Parking is not what it used to be. We aren’t driving horse and buggies anymore but we do still park in a “stall” and building and managing that “stall” has become big business. Parking is a $30 billion industry and has undergone revolutionary changes over the years.
As the first band of the Transportation Investment Act (TIA) comes to a close on December 31, 2015, the program is on-track to have all projects in Band 1 under construction by the new year in each of the three regions—River Valley, Heart of Georgia Altamaha (HOGA) and the Central Savannah River Area (CSRA).
When it comes to federal transportation funding, city officials have a lot to be concerned about. Congress has yet to adopt a long-term transportation plan and under current U.S. Department of Transportation projections, the Highway Trust Fund is expected to remain solvent only through the third quarter of FY2016. Additionally, revenue from the federal gas tax is declining as gas mileage has improved and people drive less.
Transportation funding challenges in Georgia and other states have been building for a number of years, partly because the 18.4-cents-a gallon federal gas tax is not indexed to inflation and hasn’t been raised in more than 20 years.
Several cities in Georgia are using general funds and special purpose sales taxes (SPLOST) to help pave roads, add new road capacity, install sidewalks and improve intersections—all in the name of moving people by car, bike or foot and stir economic development.
A new report from the National League of Cities (NLC) reveals that municipal finances have stabilized in the wake of the Great Recession, but the recession's effects are still evident in city budgets across the nation.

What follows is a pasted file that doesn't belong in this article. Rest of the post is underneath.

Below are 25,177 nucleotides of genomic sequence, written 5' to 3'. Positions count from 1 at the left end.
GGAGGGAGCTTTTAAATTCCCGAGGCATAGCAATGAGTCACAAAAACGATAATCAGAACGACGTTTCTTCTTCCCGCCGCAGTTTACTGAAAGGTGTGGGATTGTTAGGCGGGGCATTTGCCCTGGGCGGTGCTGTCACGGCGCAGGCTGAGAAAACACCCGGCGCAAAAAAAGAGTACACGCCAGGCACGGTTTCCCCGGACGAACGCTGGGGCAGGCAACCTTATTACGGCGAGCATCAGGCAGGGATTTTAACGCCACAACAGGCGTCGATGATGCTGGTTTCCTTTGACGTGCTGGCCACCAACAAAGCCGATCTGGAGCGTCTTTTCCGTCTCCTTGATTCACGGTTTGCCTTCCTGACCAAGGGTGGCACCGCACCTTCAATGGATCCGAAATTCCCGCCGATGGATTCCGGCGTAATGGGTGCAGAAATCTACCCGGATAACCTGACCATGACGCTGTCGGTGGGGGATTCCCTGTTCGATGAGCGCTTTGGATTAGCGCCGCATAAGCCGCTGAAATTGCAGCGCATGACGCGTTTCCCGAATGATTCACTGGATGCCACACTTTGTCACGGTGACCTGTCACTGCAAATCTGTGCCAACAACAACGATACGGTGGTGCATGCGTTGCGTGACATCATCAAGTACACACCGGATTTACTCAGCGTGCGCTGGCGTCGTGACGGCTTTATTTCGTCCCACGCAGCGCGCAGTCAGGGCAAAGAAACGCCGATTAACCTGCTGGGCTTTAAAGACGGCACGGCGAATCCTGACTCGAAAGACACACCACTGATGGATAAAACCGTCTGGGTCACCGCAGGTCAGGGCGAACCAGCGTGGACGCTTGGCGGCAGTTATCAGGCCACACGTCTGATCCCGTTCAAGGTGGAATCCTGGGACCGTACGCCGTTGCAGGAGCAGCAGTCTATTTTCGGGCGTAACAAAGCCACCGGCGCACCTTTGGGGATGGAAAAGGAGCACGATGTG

Statesboro's Right Start program is a development tool used in aiding potential businesses and developers to make their enterprises and ideas successful. In this video presentation, Statesboro Planning and Development Director Mandi Cody provides an overview of the program.
Civic projects are complex undertakings operating in difficult environments. They require a set of talents and skills that must be assembled. Every community has these people. What they don't have is a template for putting these efforts together.
GMA recently completed a series of five workshops around the state featuring representatives from state and federal agencies sharing information about resources available to cities in Georgia.
In May of 2015, six students, three each from Georgia State Univeristy and the Univeristy of Georgia, presented the results of their work as part of GMA's Local Government Practicum. A brief overview of each project and links to Powerpoint presentations and/or a final report are listed below.
SoHo Lofts is a renovation project that not only transformed a cornerstone building into three commercial spaces, but also introduced small scale lodging to historic downtown Milledgeville.
On the last Saturday in October, runners of various skill levels gather to run the Boston. The Boston Mini Marathon that is. Boston, Georgia—a town of one-square-mile near Thomasville—hosts a junior version of the famed Boston, Mass., Marathon.
A new brewery scheduled to open near downtown Greensboro next spring promises to give the city a tourism boost.
In Atlanta and several Georgia cities bicycling tourism is thriving and having an economic impact.
The city of Pembroke is hoping it will soon have a new public playground. “We currently have no place for the kids to play,” said city Councilmember Tiffany Walraven. “We were forced to dismantle our old playground because of safety concerns.”